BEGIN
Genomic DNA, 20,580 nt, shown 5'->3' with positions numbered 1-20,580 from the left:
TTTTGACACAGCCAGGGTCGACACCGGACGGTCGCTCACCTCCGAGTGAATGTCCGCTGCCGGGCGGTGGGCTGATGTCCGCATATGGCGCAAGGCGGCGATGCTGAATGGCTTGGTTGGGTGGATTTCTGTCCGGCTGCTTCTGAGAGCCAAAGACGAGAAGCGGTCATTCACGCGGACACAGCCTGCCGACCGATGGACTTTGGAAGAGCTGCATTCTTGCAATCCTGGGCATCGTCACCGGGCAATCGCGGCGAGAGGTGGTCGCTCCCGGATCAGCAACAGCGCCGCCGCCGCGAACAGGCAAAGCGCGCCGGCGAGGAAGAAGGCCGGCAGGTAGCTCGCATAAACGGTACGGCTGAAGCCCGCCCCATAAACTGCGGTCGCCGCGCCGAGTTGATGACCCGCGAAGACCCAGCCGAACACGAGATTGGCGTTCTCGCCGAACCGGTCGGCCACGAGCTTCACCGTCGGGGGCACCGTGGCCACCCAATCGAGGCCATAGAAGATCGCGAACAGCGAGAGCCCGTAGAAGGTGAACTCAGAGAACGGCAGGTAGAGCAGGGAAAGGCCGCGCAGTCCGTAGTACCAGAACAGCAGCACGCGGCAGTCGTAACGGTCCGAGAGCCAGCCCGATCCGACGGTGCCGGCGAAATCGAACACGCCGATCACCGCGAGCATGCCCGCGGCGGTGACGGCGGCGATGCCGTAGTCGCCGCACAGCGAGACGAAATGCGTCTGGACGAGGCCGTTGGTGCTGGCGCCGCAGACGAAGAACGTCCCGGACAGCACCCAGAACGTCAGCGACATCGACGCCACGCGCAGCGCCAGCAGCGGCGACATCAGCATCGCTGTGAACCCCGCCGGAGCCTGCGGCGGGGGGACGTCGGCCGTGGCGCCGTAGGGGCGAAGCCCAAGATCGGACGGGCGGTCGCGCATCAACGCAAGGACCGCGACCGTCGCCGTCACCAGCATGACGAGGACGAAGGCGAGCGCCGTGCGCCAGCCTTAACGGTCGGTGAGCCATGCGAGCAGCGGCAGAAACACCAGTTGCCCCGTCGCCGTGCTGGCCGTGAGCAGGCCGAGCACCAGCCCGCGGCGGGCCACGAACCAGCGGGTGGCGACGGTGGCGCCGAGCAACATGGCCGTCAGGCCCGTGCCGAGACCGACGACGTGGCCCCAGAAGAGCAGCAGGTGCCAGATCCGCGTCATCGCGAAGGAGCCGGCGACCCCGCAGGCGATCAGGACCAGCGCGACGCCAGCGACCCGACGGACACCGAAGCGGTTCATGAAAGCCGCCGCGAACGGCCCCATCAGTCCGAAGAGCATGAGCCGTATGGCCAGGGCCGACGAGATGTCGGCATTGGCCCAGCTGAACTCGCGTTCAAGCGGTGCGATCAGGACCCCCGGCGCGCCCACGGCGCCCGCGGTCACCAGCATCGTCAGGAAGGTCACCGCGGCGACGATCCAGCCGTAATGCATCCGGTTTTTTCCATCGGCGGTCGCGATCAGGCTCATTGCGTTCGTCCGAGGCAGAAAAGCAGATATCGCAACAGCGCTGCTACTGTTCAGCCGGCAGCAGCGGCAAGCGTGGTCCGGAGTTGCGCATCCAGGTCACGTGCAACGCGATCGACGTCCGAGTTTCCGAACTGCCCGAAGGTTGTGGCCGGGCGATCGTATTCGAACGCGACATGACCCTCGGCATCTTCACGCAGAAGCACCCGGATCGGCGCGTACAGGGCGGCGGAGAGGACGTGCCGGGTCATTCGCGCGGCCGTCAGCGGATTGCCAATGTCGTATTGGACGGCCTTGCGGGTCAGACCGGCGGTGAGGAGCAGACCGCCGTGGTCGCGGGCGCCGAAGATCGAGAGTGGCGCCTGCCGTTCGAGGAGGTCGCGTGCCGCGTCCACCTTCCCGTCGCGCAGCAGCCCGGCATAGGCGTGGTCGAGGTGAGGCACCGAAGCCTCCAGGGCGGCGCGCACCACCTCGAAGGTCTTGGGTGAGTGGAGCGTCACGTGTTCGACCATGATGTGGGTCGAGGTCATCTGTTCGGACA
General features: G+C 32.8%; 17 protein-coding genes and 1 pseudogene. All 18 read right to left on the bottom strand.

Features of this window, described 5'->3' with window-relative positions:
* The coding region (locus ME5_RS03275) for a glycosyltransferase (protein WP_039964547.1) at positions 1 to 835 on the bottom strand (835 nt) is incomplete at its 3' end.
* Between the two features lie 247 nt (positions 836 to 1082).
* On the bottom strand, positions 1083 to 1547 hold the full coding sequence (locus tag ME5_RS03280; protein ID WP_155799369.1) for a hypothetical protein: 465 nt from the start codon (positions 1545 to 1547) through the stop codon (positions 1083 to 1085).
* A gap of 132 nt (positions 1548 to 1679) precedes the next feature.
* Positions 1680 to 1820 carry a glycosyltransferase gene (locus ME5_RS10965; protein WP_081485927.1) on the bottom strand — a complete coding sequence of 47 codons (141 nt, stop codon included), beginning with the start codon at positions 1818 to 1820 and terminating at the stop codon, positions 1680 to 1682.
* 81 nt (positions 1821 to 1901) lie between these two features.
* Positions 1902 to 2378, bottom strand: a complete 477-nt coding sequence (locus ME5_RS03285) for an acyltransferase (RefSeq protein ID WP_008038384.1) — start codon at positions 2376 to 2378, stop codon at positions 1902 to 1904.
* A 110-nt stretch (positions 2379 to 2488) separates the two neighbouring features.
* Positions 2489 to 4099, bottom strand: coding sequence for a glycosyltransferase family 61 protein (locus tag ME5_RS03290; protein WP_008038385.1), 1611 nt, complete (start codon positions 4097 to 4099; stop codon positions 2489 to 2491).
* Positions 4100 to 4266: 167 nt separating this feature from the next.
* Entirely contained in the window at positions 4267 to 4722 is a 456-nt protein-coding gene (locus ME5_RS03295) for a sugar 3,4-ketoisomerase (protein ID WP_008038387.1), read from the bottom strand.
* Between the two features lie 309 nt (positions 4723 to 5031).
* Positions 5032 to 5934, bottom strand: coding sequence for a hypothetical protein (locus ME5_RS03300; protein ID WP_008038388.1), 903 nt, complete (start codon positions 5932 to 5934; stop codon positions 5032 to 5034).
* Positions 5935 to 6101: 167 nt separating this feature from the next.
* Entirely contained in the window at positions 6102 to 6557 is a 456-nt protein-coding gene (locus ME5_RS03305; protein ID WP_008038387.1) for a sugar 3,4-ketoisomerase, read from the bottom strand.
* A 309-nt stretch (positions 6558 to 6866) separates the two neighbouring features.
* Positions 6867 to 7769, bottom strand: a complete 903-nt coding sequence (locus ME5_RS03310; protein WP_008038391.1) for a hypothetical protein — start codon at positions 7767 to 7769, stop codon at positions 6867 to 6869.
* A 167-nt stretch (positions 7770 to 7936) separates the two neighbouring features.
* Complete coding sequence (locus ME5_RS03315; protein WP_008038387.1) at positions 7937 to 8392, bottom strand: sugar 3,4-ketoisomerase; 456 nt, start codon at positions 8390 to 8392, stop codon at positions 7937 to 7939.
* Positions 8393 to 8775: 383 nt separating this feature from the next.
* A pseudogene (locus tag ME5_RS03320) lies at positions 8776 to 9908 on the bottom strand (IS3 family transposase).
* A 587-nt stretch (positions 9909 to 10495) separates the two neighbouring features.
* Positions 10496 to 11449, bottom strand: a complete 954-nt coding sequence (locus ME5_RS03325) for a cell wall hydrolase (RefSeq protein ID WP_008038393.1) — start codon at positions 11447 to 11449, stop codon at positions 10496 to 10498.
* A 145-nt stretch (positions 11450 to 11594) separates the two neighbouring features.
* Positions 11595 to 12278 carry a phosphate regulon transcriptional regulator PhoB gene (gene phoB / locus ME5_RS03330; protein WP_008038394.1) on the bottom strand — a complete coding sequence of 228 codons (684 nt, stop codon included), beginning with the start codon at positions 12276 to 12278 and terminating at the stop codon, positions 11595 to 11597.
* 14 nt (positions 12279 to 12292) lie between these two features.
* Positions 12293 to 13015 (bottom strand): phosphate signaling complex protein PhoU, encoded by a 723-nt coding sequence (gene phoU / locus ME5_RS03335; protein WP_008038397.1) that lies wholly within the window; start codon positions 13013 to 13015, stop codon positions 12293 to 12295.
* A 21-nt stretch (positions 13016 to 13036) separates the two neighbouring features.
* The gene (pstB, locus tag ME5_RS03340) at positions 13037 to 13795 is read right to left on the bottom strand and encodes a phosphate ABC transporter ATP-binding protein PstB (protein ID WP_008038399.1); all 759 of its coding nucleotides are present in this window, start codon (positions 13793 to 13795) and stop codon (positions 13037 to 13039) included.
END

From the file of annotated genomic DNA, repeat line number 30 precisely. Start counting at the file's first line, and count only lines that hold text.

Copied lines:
* 14 nt (positions 12279 to 12292) lie between these two features.